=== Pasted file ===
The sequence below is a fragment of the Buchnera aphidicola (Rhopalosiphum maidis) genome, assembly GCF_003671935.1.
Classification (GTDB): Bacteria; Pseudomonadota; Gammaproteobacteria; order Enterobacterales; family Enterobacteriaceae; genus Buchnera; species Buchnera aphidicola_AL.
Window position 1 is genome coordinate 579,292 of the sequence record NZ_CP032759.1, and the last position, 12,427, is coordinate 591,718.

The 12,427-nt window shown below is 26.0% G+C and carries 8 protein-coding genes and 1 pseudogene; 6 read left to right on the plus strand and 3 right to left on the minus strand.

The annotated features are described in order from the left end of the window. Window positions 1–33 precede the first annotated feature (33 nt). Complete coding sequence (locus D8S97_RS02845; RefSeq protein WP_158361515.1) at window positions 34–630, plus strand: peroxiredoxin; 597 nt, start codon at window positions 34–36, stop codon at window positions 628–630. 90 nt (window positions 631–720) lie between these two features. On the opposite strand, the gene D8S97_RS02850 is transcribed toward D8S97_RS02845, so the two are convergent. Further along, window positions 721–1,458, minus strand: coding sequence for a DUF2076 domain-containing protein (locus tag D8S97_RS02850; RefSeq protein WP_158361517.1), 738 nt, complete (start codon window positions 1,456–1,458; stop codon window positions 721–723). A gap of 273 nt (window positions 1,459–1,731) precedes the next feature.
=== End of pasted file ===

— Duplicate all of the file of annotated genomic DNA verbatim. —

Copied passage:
The sequence below is a fragment of the Buchnera aphidicola (Rhopalosiphum maidis) genome, assembly GCF_003671935.1.
Classification (GTDB): Bacteria; Pseudomonadota; Gammaproteobacteria; order Enterobacterales; family Enterobacteriaceae; genus Buchnera; species Buchnera aphidicola_AL.
Window position 1 is genome coordinate 579,292 of the sequence record NZ_CP032759.1, and the last position, 12,427, is coordinate 591,718.

The 12,427-nt window shown below is 26.0% G+C and carries 8 protein-coding genes and 1 pseudogene; 6 read left to right on the plus strand and 3 right to left on the minus strand.

The annotated features are described in order from the left end of the window. Window positions 1–33 precede the first annotated feature (33 nt). Complete coding sequence (locus D8S97_RS02845; RefSeq protein WP_158361515.1) at window positions 34–630, plus strand: peroxiredoxin; 597 nt, start codon at window positions 34–36, stop codon at window positions 628–630. 90 nt (window positions 631–720) lie between these two features. On the opposite strand, the gene D8S97_RS02850 is transcribed toward D8S97_RS02845, so the two are convergent. Further along, window positions 721–1,458, minus strand: coding sequence for a DUF2076 domain-containing protein (locus tag D8S97_RS02850; RefSeq protein WP_158361517.1), 738 nt, complete (start codon window positions 1,456–1,458; stop codon window positions 721–723). A gap of 273 nt (window positions 1,459–1,731) precedes the next feature.